(Disassociative did not appear in this Psych. glossary.)
A search of the APA site showed 148 hits for dissociative in the publications section. It also garnered 10 hits for disassociative. I didn't check all of the latter, but the ones I did look at were not used as a psych term, such as-
Q: Americans now recognize that terrorism is a real threat to their safety and are more anxious as a result. What implications does this have for clinicians in their practice and training?
A: To me it means that all of us must become specialists in dealing with anxiety. Anxiety is and will be part of what most, if not all, of our clients experience in addition to their other concerns. We need to teach our clients techniques such as deep breathing, muscle relaxation, thought stopping, thought redirection and identification of catastrophic thinking. Several colleagues have commented on how in the weeks following the attack their most disturbed clients came in and began the session just as they had ended the last session; as if nothing had happened in between. When that happens, one needs to think about a disassociative response.
(You wouldn't have wanted to use dissociative in the above statement.)
The APA site also garnered 4 hits for disassociate. None were used as a Psych. term as far as I could tell, they appeared in the context of data analysis, education goals, etc.
Law Dissociation and dissolution are terms that apply to changes in the legal standing of a partnership.
The RUPA altered this situation, providing that when certain events occur, such as a partner’s withdrawal from the partnership, the partnership is not necessarily dissolved. The RUPA introduced dissociation, whereby a partner can be dissociated from a partnership without the partnership ending. If a partner dissociates from a partnership, the partnership will not necessarily dissolve. The remaining partners can instead purchase the interests of the dissociating partner and continue partnership business.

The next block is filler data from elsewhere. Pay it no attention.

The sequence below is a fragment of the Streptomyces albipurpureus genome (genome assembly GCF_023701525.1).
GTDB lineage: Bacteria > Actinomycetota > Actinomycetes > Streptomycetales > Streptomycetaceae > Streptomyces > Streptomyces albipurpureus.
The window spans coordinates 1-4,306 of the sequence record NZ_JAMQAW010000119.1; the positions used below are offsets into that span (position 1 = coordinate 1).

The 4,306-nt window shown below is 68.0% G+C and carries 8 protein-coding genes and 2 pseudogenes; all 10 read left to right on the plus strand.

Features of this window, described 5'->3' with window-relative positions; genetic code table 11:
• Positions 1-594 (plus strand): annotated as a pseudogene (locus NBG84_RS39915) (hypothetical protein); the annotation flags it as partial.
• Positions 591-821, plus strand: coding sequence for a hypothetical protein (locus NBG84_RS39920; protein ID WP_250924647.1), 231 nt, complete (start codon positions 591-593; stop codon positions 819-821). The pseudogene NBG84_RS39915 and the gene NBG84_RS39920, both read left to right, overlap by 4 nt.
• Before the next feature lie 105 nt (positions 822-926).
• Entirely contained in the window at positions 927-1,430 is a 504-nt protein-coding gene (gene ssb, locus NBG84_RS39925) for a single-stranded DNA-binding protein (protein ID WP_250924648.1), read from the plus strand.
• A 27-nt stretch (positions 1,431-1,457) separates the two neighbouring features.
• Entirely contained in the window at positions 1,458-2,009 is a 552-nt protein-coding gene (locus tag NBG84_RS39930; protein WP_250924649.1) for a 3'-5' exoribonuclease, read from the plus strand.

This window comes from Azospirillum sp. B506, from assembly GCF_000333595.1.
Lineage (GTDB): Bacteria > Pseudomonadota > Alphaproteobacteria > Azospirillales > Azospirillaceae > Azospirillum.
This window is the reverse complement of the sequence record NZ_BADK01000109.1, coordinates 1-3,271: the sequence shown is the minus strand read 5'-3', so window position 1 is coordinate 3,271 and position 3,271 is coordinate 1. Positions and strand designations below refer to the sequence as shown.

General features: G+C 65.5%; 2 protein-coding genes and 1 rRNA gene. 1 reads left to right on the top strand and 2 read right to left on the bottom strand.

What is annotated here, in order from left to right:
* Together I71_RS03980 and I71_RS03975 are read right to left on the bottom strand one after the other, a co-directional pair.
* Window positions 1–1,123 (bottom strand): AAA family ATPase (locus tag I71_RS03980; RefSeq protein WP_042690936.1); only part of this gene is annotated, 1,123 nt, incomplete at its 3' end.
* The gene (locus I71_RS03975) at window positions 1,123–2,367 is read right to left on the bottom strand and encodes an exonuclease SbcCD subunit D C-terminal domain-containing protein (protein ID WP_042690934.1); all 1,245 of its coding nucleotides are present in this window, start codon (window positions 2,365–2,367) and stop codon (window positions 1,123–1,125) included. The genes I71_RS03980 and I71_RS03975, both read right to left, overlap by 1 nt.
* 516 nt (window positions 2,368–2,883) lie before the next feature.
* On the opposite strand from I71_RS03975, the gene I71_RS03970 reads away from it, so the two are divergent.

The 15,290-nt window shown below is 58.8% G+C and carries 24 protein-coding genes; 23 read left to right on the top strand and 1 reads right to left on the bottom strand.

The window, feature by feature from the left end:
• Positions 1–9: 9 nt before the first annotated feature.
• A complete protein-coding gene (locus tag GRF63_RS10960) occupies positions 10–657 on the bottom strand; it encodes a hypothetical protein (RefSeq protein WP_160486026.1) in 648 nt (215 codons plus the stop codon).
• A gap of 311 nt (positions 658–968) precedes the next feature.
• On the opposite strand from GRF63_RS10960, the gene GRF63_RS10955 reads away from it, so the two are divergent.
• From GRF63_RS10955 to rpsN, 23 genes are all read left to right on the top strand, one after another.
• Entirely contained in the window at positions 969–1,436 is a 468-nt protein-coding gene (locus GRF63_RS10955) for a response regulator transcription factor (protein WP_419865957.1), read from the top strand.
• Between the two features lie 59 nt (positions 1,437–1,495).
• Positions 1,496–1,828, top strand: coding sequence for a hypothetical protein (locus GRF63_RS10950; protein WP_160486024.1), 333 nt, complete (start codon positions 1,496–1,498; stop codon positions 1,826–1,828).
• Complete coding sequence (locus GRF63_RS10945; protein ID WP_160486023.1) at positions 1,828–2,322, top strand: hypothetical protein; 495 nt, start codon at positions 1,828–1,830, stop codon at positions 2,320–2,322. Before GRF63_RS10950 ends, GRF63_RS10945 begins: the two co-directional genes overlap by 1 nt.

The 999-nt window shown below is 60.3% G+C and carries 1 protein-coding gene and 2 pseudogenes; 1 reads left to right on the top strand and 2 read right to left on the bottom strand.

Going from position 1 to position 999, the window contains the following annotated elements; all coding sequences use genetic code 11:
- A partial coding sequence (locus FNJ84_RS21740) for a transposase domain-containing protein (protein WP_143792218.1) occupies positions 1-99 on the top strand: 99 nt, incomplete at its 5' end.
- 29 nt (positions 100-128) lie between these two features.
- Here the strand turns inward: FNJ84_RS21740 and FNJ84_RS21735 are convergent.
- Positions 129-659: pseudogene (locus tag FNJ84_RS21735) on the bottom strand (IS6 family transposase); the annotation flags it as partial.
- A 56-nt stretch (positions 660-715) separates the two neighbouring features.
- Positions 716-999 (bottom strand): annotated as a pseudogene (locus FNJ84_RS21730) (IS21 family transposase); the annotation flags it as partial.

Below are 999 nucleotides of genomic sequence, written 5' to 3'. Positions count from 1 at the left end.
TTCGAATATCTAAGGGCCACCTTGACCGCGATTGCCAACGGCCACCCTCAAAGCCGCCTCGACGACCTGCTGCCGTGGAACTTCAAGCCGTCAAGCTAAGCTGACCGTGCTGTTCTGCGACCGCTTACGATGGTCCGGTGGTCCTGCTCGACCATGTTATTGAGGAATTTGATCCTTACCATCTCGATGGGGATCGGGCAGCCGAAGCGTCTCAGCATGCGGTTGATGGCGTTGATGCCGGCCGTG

"Dissassociated person" is a term used to refer to problem gamblers in regulatory documents.
The Missouri Gaming Commission administers a List of Disassociated Persons for problem gamblers. The Problem Gambling List, created in 1996, provides problem gamblers with a method to acknowledge they have a gambling problem and to take personal responsibility for it by agreeing to stop visiting riverboat casinos in Missouri for the rest of their life, with a one-time option to petition to remove their name from the Problem Gambling List 5 years after placement on the Problem Gambling List. If a person has been on the Problem Gambling List for at least five years and comes off The List, and then wants back on, that person will be permanently placed on the Problem Gambling List without the ability to request another removal from the List.